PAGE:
How do you break a people that won’t be broken? ‘They will have to kill each and everyone of us’ people tell me. From the first days here people were expecting ‘the shoah’ threatened upon them by Matan Villai , Israel ’s deputy defence minister this February. It is happening. It is happening now. This is the Shoah.

The third Intifada being urged now has to be our intifada too. As Israel steps up its destruction of the Palestinian people, we need to step up our reconstruction of our resistance, our movements, of our communities in our own counties, where so many of us live in alienation and isolation. We need to be the third intifada – people here need more and say repeatedly that they need more than the demonstrations, because they are not stopping the killing here. Demonstrations alone, are not stopping the killing here.

The arms companies making the weapons that are targeting people here, the companies that are selling stolen goods from occupied land pillaging settlements, the companies building the apartheid wall, the prisons, the East Jerusalem Light Railway system. These companies, Carmel Agrexco, Caterpillar, Veolia, Raytheon, EDO, BAE Systems, they are complicit in the crimes against humanity being committed here. If the international community will not uphold international law, then a popular movement should and can – we can use the legal system of international law as one of many means to hold on to our collective humanity.

The European Union decision, undertaken by the Council of Ministers this December, to upgrade relations with Israel, from economic ties to cultural, security, and political relations must be reversed. The EU represents a core strategic market of legitimacy and political economic reinforcement of Israel and as such its capacity to commit crimes against humanity, with impunity.

We can cut this tie, we can halt this decision which if approved this April, will empower Israel further, bring it closer to the ‘community of nations’ of the EU, and give a green light for further terror and crimes against humanity be inflicted upon the Palestinian people. This is a decision which has not yet been ratified. We can influence that which hasn’t happened yet.

There are concrete steps that people can take, learning from the lessons of the first Intifada and the Boycott, Divestment and Sanctions campaign to dismantle the South African Apartheid regime. Strategies of popular resistance, strikes, occupations, direct actions. From the streets into the offices, factories and headquarters is where we need to take this fight, to the heart of decision-makers that are supposedly making decisions on our behalf and the companies making a killing out of the occupation. The third intifada needs to be a global intifada.

Ewa Jasiewicz is an experienced journalist, community and union organizer, and solidarity worker. She is currently Gaza Project Co-coordinator for the Free Gaza Movement.http://www.freegaza.org/

Wednesday, January 7, 2009

Israel and International Law - ELCA Bishop's press conference in Amman

A short, concise and easy-to-understand explanation of Israel's responsibilities with regard to international law -


January 7, 2009

ELCA Presiding Bishop Addresses Gaza Situation at Amman News Conference 09-004-JB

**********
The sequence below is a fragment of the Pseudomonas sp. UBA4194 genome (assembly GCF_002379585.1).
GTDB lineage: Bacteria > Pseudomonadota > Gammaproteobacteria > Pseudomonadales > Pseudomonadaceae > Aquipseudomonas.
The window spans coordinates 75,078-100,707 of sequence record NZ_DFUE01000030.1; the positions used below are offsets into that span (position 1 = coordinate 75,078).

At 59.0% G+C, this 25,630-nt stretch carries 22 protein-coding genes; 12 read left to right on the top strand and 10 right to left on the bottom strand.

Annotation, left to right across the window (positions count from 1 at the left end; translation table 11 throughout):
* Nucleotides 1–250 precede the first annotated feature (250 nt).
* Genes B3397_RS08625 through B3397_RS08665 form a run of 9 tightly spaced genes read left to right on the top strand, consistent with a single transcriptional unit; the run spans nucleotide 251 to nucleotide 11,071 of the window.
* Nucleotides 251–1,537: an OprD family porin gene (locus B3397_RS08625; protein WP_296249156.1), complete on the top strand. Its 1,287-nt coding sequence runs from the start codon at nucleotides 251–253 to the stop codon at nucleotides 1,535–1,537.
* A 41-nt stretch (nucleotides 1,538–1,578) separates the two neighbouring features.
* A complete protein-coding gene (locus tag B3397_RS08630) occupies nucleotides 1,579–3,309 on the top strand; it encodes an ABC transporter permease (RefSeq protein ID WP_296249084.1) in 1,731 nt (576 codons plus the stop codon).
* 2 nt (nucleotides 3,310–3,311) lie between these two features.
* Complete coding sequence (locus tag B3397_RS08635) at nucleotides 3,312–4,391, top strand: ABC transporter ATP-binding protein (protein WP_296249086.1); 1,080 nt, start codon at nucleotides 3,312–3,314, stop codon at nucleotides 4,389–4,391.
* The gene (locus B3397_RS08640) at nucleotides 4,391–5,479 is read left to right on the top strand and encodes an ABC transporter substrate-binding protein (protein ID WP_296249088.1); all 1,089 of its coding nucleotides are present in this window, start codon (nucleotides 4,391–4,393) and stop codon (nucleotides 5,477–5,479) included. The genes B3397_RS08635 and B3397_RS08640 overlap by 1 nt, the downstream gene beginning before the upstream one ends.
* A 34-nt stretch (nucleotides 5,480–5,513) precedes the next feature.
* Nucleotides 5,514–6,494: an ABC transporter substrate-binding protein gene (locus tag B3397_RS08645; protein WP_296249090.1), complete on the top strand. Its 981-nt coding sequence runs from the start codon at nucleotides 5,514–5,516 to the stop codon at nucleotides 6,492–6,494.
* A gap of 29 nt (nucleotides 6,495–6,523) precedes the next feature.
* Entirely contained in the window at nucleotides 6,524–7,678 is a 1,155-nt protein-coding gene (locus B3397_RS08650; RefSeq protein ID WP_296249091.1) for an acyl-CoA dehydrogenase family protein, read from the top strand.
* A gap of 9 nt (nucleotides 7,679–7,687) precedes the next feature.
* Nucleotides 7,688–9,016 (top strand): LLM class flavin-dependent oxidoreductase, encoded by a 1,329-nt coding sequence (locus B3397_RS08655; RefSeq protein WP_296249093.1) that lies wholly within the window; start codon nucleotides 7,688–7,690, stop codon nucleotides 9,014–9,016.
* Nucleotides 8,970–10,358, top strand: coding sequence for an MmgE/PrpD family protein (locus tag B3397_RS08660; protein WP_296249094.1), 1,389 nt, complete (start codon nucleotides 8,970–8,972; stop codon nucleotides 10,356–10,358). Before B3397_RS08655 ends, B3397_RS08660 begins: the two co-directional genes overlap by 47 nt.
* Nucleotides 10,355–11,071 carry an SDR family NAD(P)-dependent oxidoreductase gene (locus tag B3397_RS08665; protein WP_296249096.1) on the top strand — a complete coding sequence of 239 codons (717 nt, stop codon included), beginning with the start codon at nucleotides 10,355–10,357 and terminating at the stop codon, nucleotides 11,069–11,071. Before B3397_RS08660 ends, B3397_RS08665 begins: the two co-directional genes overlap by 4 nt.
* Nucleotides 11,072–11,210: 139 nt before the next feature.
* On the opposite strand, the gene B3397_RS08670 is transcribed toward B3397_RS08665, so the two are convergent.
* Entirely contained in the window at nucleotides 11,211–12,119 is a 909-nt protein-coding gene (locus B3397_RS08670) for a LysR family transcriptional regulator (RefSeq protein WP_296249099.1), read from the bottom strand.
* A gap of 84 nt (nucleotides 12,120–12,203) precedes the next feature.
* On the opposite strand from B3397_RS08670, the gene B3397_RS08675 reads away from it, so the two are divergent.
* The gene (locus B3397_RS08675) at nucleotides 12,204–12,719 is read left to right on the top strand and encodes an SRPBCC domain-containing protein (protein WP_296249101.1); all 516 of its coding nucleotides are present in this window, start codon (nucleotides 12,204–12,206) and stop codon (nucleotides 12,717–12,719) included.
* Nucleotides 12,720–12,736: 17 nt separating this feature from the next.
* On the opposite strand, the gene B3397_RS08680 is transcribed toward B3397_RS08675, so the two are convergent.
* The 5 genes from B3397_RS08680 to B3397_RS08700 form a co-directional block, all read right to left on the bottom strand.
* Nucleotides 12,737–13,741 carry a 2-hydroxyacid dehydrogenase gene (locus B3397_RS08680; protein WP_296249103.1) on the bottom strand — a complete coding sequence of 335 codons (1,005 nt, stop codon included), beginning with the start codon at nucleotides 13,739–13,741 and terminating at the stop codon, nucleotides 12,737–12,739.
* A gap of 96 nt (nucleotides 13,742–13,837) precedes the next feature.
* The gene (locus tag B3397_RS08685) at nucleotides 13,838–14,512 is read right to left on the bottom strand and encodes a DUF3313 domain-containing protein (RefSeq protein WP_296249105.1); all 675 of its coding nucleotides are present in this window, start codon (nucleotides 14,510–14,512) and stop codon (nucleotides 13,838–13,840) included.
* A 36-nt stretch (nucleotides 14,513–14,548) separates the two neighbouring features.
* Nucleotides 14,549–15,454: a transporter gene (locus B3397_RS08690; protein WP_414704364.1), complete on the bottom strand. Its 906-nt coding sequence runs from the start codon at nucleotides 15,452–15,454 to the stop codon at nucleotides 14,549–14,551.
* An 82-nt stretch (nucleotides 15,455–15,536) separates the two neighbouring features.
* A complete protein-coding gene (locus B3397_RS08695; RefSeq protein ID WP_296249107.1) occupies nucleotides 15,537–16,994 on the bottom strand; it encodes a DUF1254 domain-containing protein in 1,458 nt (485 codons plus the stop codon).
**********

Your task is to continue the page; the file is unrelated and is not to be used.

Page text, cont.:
AMMAN, Jordan (ELCA) -- The Rev. Mark S. Hanson, presiding bishop of the Evangelical Lutheran Church in America (ELCA), said the United States government needs to take a more active role in stopping the conflict in Gaza. Stopping the conflict needs to be a top priority, and it must be accomplished as soon as possible, he said.

Hanson, who also serves as president of the Lutheran World Federation (LWF), said Israeli troops must withdraw from Gaza, Hamas must stop rocket attacks on civilians in Israel, and negotiations must be restarted for "a permanent peace with justice and a two-state solution." The LWF is a global communion of 141 churches in 79 countries, representing 68.3 million of the world's Lutherans.

Humanitarian conditions for the people of Gaza must be improved immediately, Hanson said. "We are deeply concerned that food, medicine and other basic necessities are not getting to the people in Gaza. We ask that borders be opened for humanitarian aid to reach Gaza. This must be a long-term, sustained effort," he said.

Hanson, the Rev. Susan C. Johnson, national bishop of the Evangelical Lutheran Church in Canada (ELCIC), and the Rev. Munib A. Younan, bishop of the Evangelical Lutheran Church in Jordan and the Holy Land (ELCJHL), addressed a news conference here Jan. 5.
In response to a reporter's question, Hanson said he was disappointed that the Bush administration vetoed a cease-fire resolution in the U.N. Security Council and hoped that new proposals would succeed. Israel needs to comply with U.N. actions, he added.

Hanson, Johnson and Younan are leading more than 40 bishops from the ELCA and ELCIC who arrived Jan. 6 in Jerusalem for a week-long series of meetings with religious, political and community leaders in Israel and the West Bank. A smaller group of bishops from both churches arrived here Jan. 3 for similar meetings in Jordan.

The Canadian government is deeply concerned about the violence and loss of life in Gaza, and it wants humanitarian aid to be available to people living there, Johnson said. "The Canadian churches have stated that all attacks on civilians, whether in pursuit of political ends or as a part of military operations are unacceptable and must be deplored," she said.

Months ago the North American bishops made plans to travel together to Israel, Jordan and the West Bank to demonstrate support and encouragement for the ELCJHL, to learn about the political and social situation in the region, and to advocate for peace. The visit is the 2009 Bishops' Academy, an annual event for study and reflection.